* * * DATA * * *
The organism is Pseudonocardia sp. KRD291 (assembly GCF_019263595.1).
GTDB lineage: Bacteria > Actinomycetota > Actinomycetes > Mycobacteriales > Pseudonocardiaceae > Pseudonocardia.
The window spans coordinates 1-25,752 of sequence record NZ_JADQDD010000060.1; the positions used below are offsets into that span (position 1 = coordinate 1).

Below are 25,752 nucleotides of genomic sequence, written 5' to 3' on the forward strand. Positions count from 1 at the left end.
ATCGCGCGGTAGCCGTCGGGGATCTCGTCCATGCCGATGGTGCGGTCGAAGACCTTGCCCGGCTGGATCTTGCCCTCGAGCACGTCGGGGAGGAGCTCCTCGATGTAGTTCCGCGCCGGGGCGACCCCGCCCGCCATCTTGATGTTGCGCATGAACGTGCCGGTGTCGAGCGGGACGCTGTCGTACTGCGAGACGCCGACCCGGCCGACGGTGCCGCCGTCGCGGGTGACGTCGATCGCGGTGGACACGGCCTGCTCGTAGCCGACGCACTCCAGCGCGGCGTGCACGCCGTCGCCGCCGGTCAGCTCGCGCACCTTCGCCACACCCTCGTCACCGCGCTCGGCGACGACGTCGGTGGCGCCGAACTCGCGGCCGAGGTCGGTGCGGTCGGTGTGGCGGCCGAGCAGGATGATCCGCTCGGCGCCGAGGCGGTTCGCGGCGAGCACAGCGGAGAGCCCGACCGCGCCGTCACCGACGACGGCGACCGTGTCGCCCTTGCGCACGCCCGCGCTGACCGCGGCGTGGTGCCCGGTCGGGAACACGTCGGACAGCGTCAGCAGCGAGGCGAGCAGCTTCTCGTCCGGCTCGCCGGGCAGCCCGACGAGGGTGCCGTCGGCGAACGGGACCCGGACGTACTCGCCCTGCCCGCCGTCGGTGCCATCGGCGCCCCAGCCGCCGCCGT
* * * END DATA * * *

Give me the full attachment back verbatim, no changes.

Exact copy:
The organism is Pseudonocardia sp. KRD291 (assembly GCF_019263595.1).
GTDB lineage: Bacteria > Actinomycetota > Actinomycetes > Mycobacteriales > Pseudonocardiaceae > Pseudonocardia.
The window spans coordinates 1-25,752 of sequence record NZ_JADQDD010000060.1; the positions used below are offsets into that span (position 1 = coordinate 1).

Below are 25,752 nucleotides of genomic sequence, written 5' to 3' on the forward strand. Positions count from 1 at the left end.
ATCGCGCGGTAGCCGTCGGGGATCTCGTCCATGCCGATGGTGCGGTCGAAGACCTTGCCCGGCTGGATCTTGCCCTCGAGCACGTCGGGGAGGAGCTCCTCGATGTAGTTCCGCGCCGGGGCGACCCCGCCCGCCATCTTGATGTTGCGCATGAACGTGCCGGTGTCGAGCGGGACGCTGTCGTACTGCGAGACGCCGACCCGGCCGACGGTGCCGCCGTCGCGGGTGACGTCGATCGCGGTGGACACGGCCTGCTCGTAGCCGACGCACTCCAGCGCGGCGTGCACGCCGTCGCCGCCGGTCAGCTCGCGCACCTTCGCCACACCCTCGTCACCGCGCTCGGCGACGACGTCGGTGGCGCCGAACTCGCGGCCGAGGTCGGTGCGGTCGGTGTGGCGGCCGAGCAGGATGATCCGCTCGGCGCCGAGGCGGTTCGCGGCGAGCACAGCGGAGAGCCCGACCGCGCCGTCACCGACGACGGCGACCGTGTCGCCCTTGCGCACGCCCGCGCTGACCGCGGCGTGGTGCCCGGTCGGGAACACGTCGGACAGCGTCAGCAGCGAGGCGAGCAGCTTCTCGTCCGGCTCGCCGGGCAGCCCGACGAGGGTGCCGTCGGCGAACGGGACCCGGACGTACTCGCCCTGCCCGCCGTCGGTGCCATCGGCGCCCCAGCCGCCGCCGT